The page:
Here's my recycled kitchen. Show me yours.
[Note: This thread is meant to build on the now "disappeared" -- i.e., probably being tortured in a soccer stadium -- DAT #12 wannabe. I hope the circuspeanut will repost here the details of her fabulous handmade kitchen, and also that mama goose and her fellow travelers will either post their kitchens with details or link to such posts.]
The story is that in 2009 I bought a bedraggled and foreclosed but still way cute 1923 Sears kit house, in an appealing but not upmarket DC neighborhood. I knew from the outset that the basic work needed -- renew the envelope, move some walls, upgrade the systems, replace the windows -- was going to leave a small budget for the kitchen. So, while the basic work was being done, I haunted craigslist, ebay, Community Forklift, etc, storing bits in the garage until we were ready to do the kitchen.
Kitchen from dining room
West wall and door to hall and pantry
Northeast corner, showing both windows
AFTER (but not finished)
--Appliances: a virtually new set of upmarket black bought from craigslist, as a set. (The refrigerator is so Darth Vaderlike that I consigned it to the refitted pantry in the hall to keep it from looming over everything. It is five steps from the sink, so it works.
--White cabinets: dated style but good quality, a large enough set that I knew I would be able to put a kitchen together. (The leftovers went to Forklift.) This is the palatial suburban space they came from.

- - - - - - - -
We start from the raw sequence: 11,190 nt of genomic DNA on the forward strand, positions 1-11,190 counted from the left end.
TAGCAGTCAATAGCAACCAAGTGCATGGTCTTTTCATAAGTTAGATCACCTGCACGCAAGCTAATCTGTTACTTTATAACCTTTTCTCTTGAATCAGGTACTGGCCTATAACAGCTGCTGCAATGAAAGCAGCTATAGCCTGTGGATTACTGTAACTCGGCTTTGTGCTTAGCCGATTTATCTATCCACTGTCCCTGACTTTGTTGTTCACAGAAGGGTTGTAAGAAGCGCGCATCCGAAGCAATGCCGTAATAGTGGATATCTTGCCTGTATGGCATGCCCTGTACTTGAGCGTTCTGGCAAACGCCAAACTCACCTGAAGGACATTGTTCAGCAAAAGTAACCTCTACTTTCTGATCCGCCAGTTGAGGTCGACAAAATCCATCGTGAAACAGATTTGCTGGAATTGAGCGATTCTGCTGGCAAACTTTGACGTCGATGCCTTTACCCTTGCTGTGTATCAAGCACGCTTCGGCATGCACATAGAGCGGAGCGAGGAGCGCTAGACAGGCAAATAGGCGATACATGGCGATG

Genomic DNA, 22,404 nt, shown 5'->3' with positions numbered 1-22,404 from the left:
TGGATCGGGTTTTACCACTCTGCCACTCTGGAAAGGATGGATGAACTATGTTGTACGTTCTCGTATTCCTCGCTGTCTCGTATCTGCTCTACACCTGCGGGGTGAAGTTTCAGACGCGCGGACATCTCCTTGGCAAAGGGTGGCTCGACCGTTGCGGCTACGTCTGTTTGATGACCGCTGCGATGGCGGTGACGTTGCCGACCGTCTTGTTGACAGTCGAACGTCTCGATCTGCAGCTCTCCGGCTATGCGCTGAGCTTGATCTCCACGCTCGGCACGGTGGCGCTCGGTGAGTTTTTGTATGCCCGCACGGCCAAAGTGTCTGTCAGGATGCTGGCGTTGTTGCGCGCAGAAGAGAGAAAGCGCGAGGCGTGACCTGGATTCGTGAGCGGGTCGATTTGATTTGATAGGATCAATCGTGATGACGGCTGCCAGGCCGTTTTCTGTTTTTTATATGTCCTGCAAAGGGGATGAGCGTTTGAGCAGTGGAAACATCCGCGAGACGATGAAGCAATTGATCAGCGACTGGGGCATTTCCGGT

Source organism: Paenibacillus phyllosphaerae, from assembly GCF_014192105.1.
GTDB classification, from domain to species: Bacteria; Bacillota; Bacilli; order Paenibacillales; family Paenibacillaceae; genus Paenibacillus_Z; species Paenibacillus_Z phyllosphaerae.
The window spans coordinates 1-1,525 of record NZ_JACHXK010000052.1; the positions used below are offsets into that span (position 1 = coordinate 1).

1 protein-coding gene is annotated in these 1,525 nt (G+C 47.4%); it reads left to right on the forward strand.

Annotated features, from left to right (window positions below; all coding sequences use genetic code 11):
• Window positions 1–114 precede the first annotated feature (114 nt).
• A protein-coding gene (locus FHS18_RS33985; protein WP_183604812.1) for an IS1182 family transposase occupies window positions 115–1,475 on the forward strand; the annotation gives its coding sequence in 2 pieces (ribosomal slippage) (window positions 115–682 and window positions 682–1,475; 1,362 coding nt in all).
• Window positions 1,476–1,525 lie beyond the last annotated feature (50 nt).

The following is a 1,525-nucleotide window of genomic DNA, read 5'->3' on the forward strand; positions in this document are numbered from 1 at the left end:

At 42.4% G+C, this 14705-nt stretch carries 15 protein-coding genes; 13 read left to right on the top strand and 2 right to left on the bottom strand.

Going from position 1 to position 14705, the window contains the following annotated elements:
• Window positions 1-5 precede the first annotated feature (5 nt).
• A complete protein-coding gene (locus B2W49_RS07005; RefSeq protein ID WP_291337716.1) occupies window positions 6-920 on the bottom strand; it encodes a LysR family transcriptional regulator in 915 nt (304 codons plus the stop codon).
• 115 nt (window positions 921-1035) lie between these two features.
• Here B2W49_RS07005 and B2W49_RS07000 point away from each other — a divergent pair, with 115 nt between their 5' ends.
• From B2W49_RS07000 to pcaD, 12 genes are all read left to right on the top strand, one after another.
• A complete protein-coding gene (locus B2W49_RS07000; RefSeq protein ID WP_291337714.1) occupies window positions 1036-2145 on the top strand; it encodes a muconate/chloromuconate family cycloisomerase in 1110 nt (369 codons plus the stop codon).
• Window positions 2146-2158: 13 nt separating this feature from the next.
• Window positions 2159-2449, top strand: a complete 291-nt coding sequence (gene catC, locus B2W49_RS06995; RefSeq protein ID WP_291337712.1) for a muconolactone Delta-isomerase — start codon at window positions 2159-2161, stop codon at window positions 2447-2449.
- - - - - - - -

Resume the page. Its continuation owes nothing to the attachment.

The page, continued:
Turquoise -- a provisional color -- cabinets: Free, from a neighbor. I had to have the boxes built anew, but it was worth it because the scale is so elegant.
Counters: Ikea Numerar, done a la Brickmanhouse, with india ink, but finished with pure tung oil instead of Waterlox.
Sink: Kohler cast iron double, from Forklift. A bit chipped at the edges, but I touched it up with bicycle paint. Also new smaller radiator from Forklift.
Galvinized pendant over sink, cabinet hardware, Faber hood insert, faucet, ceiling fan, adjustable pendants over peninsula (needed because the ceiling is uneven): ebay.
Floors: Sanded, with the water-damaged boards artfully replaced with ones under the cabinets, finished in Bono oil by a wonderful family owned firm.
Backsplash: Lowe's unassuming 23 cent white subway.
My contractor -- a recovering economist with a genuine affection for old houses -- shimmed every single cabinet, built the wooden hood, built the shelving units that face the dining room from the wall cabinets and at the end of the peninsula, and fitted an open vertical space for trays or cookie sheets in the base cabinets on the range wall.
What I regret: The cabinets by the peninsula back up to a now drywalled chimney that runs from the basement through the roof but only vents the furnace. It was not nice enough to expose, but taking it out would have cost an extra 15k, so I will leave it to the next guy. (Who will also come in, yell "what were they thinking?," and rebuild the wall between the DR and the kitchen.)
Only indulgence: Having the window openings made taller, since I was going to have to have the windows made to size in any case.
That's it. Please bring on your own recycled, downcycled, upcycled kitchens.